You find yourself transfixed. Time passes but you hardly feel it. You watch the sun go down, and the light disappears above your head.
You stand there in the middle of the room, and look up through the hole in the roof. You see nothing but a black, starless and moonless sky, even though there wasn’t a cloud in the sky. There’s just a hollow, unending void hovering above your head.
You try to light a match. It flickers out.
The lighter doesn’t catch.
The flashlight blinks out.
Your phone dies.
You are alone with the dark.
That’s when the vertigo hits—when the world seems to tilt into the void and you can’t tell the floor from the sky—whether you’re upright or upside down, or just hanging in the air—nothing is certain except the darkness.
You hear screaming; it seems far away—but you can’t seem to get a grip on the distance between the echo and your ear.
You think it might be coming from you, but you can no longer distinguish your throat from your spleen. You choke on your own bones, vomit your intestines out of your arteries, stuff your brain into your kidneys, turn your stomach inside out and crawl inside of it, but it’s just darkness inside of darkness.
The screaming turns into howling, turns into a deep anguished wailing. The kind of wailing that only comes from a loss so deep that the body producing it tears itself apart in the agony.
And you do.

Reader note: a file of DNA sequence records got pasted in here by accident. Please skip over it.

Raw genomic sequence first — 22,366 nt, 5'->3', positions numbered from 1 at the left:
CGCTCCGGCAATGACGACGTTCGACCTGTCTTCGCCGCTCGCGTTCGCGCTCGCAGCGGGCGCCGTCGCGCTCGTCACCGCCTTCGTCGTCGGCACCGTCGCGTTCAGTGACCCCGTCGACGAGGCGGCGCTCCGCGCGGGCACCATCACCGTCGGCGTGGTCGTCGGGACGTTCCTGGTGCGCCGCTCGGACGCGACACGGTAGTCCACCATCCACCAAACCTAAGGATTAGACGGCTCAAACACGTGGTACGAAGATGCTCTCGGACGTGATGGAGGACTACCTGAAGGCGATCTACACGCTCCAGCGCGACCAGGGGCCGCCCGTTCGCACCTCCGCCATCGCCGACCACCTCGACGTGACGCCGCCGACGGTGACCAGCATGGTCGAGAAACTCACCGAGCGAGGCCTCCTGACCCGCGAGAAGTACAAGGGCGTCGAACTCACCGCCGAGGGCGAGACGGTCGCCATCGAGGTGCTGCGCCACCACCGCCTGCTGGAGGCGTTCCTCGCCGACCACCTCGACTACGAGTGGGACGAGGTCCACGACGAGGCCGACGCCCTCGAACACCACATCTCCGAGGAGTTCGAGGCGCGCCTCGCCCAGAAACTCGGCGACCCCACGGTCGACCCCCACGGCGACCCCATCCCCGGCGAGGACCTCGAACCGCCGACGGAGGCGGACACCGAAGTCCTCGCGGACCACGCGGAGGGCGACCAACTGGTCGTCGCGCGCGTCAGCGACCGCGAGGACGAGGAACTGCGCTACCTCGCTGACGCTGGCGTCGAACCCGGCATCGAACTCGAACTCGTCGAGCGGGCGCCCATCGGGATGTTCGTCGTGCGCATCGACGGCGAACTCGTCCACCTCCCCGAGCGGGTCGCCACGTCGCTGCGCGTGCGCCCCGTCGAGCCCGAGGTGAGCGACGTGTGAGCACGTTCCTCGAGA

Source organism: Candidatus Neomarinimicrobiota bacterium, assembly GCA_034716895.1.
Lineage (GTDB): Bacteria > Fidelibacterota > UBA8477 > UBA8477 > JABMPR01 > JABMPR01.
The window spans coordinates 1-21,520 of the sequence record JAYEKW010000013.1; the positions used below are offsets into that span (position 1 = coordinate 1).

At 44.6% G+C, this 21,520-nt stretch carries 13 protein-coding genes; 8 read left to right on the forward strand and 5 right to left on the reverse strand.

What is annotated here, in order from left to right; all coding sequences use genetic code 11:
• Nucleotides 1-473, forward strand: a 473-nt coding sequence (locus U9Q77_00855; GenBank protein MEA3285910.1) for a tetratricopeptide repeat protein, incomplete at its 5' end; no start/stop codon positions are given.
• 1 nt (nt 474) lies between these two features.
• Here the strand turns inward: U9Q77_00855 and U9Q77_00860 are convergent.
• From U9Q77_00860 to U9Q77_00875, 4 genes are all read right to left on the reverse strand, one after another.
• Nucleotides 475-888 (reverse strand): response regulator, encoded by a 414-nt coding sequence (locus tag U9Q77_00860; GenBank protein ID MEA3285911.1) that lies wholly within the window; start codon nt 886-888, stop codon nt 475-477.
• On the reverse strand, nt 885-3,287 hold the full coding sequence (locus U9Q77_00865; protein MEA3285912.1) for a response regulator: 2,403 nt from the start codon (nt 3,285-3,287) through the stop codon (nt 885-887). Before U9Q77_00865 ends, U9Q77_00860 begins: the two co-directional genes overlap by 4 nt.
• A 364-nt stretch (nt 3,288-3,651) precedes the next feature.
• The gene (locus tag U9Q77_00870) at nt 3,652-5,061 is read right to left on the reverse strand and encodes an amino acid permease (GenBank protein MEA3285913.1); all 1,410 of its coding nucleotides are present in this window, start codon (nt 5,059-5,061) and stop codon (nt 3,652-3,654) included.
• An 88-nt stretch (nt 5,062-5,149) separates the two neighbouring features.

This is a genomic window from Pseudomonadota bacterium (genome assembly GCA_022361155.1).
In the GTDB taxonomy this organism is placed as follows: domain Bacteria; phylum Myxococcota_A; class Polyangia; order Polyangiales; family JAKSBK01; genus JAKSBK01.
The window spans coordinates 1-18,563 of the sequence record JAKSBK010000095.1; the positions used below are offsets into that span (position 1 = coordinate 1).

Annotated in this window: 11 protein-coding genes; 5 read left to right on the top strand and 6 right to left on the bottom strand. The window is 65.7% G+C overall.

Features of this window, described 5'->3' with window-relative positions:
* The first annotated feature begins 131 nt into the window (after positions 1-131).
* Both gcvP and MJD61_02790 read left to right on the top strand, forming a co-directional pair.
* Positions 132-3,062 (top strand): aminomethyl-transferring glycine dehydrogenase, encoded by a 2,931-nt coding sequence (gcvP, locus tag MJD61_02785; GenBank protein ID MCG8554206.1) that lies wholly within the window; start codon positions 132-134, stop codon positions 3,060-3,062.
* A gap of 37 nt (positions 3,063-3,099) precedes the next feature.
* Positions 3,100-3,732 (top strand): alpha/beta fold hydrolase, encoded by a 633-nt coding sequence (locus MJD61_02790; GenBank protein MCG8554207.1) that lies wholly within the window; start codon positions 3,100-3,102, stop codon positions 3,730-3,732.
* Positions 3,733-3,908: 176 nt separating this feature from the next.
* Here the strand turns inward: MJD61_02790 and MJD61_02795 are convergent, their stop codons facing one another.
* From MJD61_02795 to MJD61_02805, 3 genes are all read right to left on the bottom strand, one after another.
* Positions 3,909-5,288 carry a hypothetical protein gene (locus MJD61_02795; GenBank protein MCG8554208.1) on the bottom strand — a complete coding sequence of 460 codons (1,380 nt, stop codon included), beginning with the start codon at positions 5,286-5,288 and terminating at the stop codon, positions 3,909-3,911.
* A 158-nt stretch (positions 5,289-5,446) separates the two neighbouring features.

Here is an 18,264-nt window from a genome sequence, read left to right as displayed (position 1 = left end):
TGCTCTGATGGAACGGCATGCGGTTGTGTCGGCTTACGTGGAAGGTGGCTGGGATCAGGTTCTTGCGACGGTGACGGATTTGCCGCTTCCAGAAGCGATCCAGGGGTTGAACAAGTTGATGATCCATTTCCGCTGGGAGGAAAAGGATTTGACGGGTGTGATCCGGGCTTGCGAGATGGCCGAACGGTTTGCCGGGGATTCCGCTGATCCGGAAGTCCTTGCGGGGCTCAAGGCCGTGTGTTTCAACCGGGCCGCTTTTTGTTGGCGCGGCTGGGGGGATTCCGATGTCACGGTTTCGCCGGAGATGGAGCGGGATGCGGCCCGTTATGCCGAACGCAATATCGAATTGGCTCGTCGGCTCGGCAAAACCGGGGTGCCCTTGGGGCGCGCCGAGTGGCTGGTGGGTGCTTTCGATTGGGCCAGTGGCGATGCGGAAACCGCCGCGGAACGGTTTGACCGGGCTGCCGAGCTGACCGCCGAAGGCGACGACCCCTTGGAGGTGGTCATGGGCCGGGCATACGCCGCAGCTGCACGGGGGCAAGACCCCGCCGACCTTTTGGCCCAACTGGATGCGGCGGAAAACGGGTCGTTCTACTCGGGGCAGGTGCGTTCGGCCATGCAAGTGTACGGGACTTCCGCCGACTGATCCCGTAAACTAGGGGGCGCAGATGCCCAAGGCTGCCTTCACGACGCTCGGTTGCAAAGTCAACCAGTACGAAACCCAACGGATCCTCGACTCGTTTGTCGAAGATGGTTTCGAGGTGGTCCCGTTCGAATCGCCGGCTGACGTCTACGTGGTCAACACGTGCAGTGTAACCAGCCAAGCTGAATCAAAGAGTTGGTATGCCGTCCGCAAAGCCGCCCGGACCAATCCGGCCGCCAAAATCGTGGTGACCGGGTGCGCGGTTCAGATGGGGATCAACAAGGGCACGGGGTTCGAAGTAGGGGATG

You burst into a million pieces, scattering like soot and ash across the four walls of the cabin and you cling to them, holding onto the edges of the room in its familiar geometry leaving the center as empty as your sense of self.
In the morning, you find yourself lying on the floor, your body covered in black soot and white ash, with long hatch-marked lines where your fingernails tore into your skin trying to scratch it off. You feel heavy, like something is sitting on your chest. Breathing is difficult, and a deep ache inhibits movement in your limbs.
That sense of corruption that hung in the air when you first entered the cabin is even thicker than it was before. You struggle to crawl across the floor towards the exit, coughing through the ashes you disturb as you move on your hands and knees.
You kneel in front of the door, for a moment, exhausted, you press your forehead into it.
You think you feel the heartbeat in the oak.
But maybe not.
Maybe it’s just the throbbing of your aching head.
You find it in you to push the door open—it’s so heavy you have to use the whole weight of your body to move it.
But as you push the door out and cross the threshold, you feel the strength returning to your limbs and you rise with ease, feeling lighter—weightless even, like you might lift off the ground in a strong breeze. There’s a sense of being cleansed, as if you had emerged from a baptism of fear and ashes, purified and free of iniquity.
You close the door behind you as you step forward, inhaling the sweetest air you have ever tasted.
For a moment, you stand there, unsettled by the loss of a burden that was a part of you. You know somehow, that the cabin absorbed it, that a piece of you is still scattered in pieces on the walls. You wonder if that’s really a good thing, if maybe something evil sunk its claws into you and took its pound of flesh. A piece of your soul, even.
You turn around, wondering if you should go back for it somehow, but the cabin is gone. There’s only forest behind you as far as you can see.
Uncertain, you wonder if any of it was real—or if it was just a dream.
But no—you are still covered in ashes. It was real. It did happen. You feel different than you did before. Blinking, you look around, and it occurs to you—the cabin didn’t move.
It’s you that’s no longer in the same place.